A recent mountaineering trip found two friends and myself venturing into the central Cascade Mountains of Washington State. The approach to our climb meant we had to take a ferry 40 miles up the 55-mile-long Lake Chelan to Lucerne village on its western banks, then venture up into the mountains from there.
When we returned to Lucerne after our climb to catch the ferry back, I took note of a US Forest Service sign with information about the remediation work at Holden Mine, which we’d seen nine miles up a dirt road to the trailhead we had used to begin our approach hike.
The propaganda on the sign claimed that the Holden Mine remediation was “Cleaning up the past to improve the future.” I confidently use the term “propaganda” because this is exactly what this is. The sign went on to tell of the covering up of waste rock and mill tailings, because, “Over the several past decades these piles have been exposed to rain, snowmelt and ground water creating acidic water runoff with high concentrations of aluminum, zinc, iron, cadmium and copper. The impacted runoff entered Railroad Creek and degraded water quality and aquatic habitat downstream from the site.”
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After reading it, I turned around and looked at the brilliant blue waters of Lake Chelan glistening in the early afternoon sun. This lake — the third-deepest in the United States at well over 1,000 feet with several hundred feet of its deepest reaches even lower than sea level — is the primary water source for a massive amount of farming in Central Washington and hundreds of thousands of people annually use it for fishing and recreation. The lake’s water is toxic.
Lake Chelan is yet another wound that the white colonialist mentality has gouged into the Earth. But as profound as this wound is, it pales in comparison to the ongoing and worsening impacts of anthropogenic climate disruption (ACD).
Two new studies investigating corn and vegetables have warned of an increasing risk of food shocks around the world, along with malnutrition, if ACD continues unchecked, which by all accounts it will, given the governmental refusal to even discuss the actions necessary for mitigation. Both studies were published in the prestigious Proceedings of the National Academy of Sciences and showed how ACD will increase the risk of simultaneous crop failures across the planet’s largest corn-growing regions, as well as sapping nutrients from critical vegetables. For example, an increase of 4 degrees Celsius (4°C) — which is essentially the current trajectory we are on to reach by 2100 — could cut US corn production nearly in half. Meanwhile, the likelihood of simultaneous crop failures for the four biggest corn exporters (US, China, Brazil, Argentina) suffering yield losses of 10 percent or greater increases from 7 percent at 2°C warming to 86 percent at 4°C.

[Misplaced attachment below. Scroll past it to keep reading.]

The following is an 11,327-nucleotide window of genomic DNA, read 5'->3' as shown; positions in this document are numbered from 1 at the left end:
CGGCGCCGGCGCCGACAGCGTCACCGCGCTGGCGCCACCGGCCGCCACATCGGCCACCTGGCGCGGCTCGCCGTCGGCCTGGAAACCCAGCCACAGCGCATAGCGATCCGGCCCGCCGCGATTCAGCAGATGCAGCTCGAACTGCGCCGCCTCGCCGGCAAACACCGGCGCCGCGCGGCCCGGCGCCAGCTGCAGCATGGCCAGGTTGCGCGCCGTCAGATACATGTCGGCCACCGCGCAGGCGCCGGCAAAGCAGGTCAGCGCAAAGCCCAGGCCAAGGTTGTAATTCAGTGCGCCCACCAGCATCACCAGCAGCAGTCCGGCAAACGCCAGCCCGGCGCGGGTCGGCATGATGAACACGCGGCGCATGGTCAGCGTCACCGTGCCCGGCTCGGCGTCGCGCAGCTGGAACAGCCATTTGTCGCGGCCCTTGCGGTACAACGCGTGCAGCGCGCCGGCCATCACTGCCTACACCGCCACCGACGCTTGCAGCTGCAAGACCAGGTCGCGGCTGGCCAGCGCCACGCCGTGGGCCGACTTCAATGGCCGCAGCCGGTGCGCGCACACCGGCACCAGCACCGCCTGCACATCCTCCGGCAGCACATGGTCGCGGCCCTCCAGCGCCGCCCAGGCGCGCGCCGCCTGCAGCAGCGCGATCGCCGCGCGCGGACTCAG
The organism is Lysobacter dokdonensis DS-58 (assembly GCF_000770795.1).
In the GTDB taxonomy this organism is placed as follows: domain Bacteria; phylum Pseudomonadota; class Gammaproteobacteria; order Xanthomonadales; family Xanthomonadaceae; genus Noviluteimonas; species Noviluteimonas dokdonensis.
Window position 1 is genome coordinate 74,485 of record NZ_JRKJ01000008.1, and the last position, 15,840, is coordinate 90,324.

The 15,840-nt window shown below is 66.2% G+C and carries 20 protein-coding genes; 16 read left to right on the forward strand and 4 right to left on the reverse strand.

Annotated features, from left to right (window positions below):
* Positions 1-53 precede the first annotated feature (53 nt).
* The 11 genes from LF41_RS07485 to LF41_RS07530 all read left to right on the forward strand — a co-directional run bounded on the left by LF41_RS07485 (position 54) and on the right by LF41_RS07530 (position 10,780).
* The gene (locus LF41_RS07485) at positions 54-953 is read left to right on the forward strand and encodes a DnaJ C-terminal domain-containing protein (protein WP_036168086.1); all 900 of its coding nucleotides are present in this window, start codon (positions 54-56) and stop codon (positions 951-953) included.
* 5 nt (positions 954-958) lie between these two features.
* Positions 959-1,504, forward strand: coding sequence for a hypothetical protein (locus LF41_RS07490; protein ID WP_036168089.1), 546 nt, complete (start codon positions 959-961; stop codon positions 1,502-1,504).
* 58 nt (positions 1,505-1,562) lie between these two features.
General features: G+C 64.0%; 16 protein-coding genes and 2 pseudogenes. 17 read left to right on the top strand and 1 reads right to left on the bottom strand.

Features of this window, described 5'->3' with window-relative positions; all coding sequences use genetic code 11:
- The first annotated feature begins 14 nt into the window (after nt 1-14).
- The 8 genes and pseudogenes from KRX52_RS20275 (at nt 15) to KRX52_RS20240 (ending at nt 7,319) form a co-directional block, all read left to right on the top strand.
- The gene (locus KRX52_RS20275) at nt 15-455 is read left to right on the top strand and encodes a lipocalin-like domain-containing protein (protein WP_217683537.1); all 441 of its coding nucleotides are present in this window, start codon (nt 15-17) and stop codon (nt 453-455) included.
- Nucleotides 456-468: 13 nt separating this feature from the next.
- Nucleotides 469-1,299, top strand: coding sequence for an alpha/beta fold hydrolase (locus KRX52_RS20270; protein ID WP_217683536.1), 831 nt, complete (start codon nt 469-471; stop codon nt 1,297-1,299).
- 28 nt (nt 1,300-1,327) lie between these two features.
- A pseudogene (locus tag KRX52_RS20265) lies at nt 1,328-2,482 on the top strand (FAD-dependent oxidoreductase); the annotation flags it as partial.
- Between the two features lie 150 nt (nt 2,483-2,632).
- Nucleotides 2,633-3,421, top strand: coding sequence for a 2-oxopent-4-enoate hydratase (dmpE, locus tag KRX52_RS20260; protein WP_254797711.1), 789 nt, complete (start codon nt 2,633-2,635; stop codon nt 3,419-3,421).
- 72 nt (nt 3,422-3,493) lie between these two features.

Another study warns of how ACD already poses a serious threat to the nutritional value of crops, and a lack of action could well have major global implications for both food security and global health. The same study showed that global crop yields could be reduced by nearly one-third with a 4°C temperature increase.
But the food crisis is already current, because drying wells and sinking land at the heart of the most productive farmland in the US, the Central Valley of California, are an indication that we are watching the collapse of this once bountiful area. Large portions of the San Joaquin Valley have already sunk nearly 30 feet since the 1920s, with some areas having dropped a staggering three feet over just the last two years. All of this is the result of farmers’ relentless pumping of groundwater to offset the lack of snowpack and rainfall, both of which stem largely from ACD. It is important to note that the groundwater the farmers are using accounts for between 30 to 60 percent of the water that all Californians use each year, depending on how much rain and snow the state gets. The US Geological Survey stated that the pumping and resultant sinking of the San Joaquin Valley is “one of the single largest alterations of the [planet’s] land surface attributed to mankind.”
Another sign of the dramatic changes besetting the planet comes from the Arctic, where a cyclone became one of the most powerful on record. The fact that it occurred in June was also noteworthy, as historically these storms don’t normally begin to hit the Arctic until late summer. Its impacts on what is left of the ever-shrinking sea ice are, of course, deleterious.
Another recent report illustrates how what happens in the Arctic does not stay in the Arctic. The loss of Arctic sea ice could well cook the tropics by changing critical ocean currents and altering wind patterns, which will of course cause dramatic changes across the entire planet.
Look out your window. Better yet, go outside and feel what is happening. By early July, cities across the globe set all-time-high temperature records. While no single weather event can ever be attributed solely to ACD, it has been well known for decades now that all of these phenomena are being driven in part (and most are largely driven) by ACD.